Medtronic has reported positive results from the WRAP-IT clinical trial.
The randomised, multi-centre study evaluated the company’s TYRX Absorbable Antibacterial Envelope in patients with cardiac implantable electronic devices (CIED).
TYRX is a mesh envelope designed to hold an implantable cardiac device or implantable neurostimulator. It stabilises the device after implantation, as well as releases antimicrobial agents, minocycline and rifampin over a minimum of seven days. The envelope is fully absorbed around nine weeks after implantation.
WRAP-IT was performed at 181 centres in 25 countries across North America, Europe, Asia and South America in a total of 6,983 patients. The envelope was successfully implanted in 99.7% of procedure attempts.
The trial met its primary endpoint, with TYRX envelope demonstrating a 40% decrease in the risk of major infection at 12 months, compared with standard-of-care pre-operative antibiotics.
Data showed that 0.7% of patients treated with the TYRX envelope had a major infection, in comparison with 1.2% of participants in the control group.
In addition, the envelope led to a 61% reduction in pocket infections.
The trial met its safety objective of no increase in the risk of procedure or system related complications through 12 months.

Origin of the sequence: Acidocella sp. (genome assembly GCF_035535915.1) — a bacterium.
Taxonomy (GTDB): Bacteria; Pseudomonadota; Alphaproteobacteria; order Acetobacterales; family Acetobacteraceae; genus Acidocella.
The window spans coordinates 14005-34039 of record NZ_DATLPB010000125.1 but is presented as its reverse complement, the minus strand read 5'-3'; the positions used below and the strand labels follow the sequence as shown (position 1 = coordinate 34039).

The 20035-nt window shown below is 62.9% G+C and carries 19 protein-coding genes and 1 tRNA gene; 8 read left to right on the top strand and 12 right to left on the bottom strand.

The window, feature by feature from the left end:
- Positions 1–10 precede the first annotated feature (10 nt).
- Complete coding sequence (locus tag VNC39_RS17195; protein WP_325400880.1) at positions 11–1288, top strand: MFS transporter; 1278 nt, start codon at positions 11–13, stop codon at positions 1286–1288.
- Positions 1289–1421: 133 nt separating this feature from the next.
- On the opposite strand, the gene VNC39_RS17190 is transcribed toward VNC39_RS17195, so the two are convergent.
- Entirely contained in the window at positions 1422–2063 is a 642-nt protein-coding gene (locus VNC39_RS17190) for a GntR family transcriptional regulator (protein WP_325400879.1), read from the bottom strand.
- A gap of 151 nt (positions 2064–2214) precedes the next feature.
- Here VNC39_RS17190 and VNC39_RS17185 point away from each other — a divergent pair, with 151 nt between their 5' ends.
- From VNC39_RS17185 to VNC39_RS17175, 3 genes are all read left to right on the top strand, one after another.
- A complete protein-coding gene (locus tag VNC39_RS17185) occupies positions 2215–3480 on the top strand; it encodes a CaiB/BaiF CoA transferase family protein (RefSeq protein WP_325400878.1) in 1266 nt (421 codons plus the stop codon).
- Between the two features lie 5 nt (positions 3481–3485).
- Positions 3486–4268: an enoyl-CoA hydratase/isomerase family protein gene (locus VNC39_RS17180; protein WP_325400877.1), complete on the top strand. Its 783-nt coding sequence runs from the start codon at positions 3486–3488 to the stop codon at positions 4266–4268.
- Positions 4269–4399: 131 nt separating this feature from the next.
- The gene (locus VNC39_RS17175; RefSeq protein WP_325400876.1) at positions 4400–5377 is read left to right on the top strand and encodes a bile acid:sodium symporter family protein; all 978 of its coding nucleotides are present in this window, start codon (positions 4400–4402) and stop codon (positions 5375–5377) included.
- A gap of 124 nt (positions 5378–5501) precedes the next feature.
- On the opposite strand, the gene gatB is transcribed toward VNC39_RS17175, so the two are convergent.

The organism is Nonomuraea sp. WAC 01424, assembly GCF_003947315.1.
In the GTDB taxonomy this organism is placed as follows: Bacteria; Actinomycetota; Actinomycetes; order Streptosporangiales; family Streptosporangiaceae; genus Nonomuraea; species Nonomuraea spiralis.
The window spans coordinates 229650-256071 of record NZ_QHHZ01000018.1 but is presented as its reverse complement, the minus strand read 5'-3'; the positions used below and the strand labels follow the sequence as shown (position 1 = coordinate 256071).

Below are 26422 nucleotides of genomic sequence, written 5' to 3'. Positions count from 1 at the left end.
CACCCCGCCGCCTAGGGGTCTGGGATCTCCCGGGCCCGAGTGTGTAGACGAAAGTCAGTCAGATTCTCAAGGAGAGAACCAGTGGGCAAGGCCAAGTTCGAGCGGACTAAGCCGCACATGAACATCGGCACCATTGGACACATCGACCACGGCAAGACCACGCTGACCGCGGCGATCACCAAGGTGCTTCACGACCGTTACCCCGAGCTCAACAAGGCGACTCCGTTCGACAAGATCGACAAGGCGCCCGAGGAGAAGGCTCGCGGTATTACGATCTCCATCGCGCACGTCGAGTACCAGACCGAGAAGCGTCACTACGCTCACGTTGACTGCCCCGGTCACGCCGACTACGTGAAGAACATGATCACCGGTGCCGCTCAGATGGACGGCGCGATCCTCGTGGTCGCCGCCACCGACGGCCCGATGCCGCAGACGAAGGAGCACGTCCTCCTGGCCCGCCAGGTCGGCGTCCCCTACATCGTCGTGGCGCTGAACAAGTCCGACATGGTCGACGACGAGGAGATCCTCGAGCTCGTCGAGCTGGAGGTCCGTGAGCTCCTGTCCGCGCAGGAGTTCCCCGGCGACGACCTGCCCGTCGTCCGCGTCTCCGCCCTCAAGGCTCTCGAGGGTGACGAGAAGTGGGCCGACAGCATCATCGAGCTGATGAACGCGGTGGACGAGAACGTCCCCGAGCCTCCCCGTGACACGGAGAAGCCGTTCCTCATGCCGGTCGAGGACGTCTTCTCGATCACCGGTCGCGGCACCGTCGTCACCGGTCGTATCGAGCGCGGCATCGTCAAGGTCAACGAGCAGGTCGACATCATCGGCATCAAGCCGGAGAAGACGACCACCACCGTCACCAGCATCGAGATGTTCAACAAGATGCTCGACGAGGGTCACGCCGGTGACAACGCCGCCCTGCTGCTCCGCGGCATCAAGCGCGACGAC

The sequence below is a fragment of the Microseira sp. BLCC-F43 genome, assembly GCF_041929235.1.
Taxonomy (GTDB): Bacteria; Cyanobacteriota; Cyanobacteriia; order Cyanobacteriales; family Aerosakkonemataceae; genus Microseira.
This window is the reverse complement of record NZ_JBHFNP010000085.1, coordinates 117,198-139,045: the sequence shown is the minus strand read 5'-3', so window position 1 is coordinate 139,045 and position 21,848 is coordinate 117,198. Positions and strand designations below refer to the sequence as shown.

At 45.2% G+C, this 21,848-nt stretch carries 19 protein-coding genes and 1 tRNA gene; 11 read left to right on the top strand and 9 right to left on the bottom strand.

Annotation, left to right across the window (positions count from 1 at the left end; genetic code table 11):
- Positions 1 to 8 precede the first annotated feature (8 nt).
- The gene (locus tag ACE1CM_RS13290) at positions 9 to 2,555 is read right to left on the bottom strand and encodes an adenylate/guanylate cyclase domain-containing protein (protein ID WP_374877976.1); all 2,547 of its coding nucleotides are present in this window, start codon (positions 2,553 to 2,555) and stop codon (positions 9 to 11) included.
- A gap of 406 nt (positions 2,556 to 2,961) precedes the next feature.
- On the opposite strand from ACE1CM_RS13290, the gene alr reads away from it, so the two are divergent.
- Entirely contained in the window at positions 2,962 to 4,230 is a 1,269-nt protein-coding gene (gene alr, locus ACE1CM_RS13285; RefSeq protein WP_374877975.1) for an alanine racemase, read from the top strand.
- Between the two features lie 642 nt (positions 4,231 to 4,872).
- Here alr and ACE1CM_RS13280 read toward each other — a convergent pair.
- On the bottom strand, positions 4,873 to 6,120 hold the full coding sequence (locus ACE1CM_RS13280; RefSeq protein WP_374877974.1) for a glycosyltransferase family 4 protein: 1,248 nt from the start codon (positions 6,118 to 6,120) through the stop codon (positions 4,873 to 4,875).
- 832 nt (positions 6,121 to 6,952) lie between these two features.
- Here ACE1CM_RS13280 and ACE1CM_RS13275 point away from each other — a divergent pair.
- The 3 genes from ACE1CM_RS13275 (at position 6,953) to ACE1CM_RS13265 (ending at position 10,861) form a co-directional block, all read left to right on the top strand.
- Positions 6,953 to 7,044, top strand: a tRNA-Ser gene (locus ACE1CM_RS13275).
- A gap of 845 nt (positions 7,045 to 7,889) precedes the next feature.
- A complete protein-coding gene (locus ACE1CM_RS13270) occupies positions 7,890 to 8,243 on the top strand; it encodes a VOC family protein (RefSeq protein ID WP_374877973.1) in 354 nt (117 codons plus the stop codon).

TYRX received US Food and Drug Administration (FDA) clearance in 2013 and the European CE-Mark in 2014.
Medtronic Cardiac Rhythm and Heart Failure division vice-president and chief medical officer Rob Kowal said: “These data provide strong evidence that the TYRX envelope can help prevent major infection without increasing complications.
“This is the largest CIED trial ever conducted globally, demonstrating Medtronic’s commitment to generating high-quality evidence supporting the use of our products and therapies to improve patient outcomes.”
The study’s findings have been presented at the American College of Cardiology’s 68th Annual Scientific Sessions and published in The New England Journal of Medicine.
CIEDs are commonly used to manage abnormal heart rhythms. Implanted through a surgical procedure, the devices are associated with risk for infection due to bacteria introduced during the implant. Statistics show that this type of infection occurs in 1%-4% of all CIED implant patients and result in increased risk of death.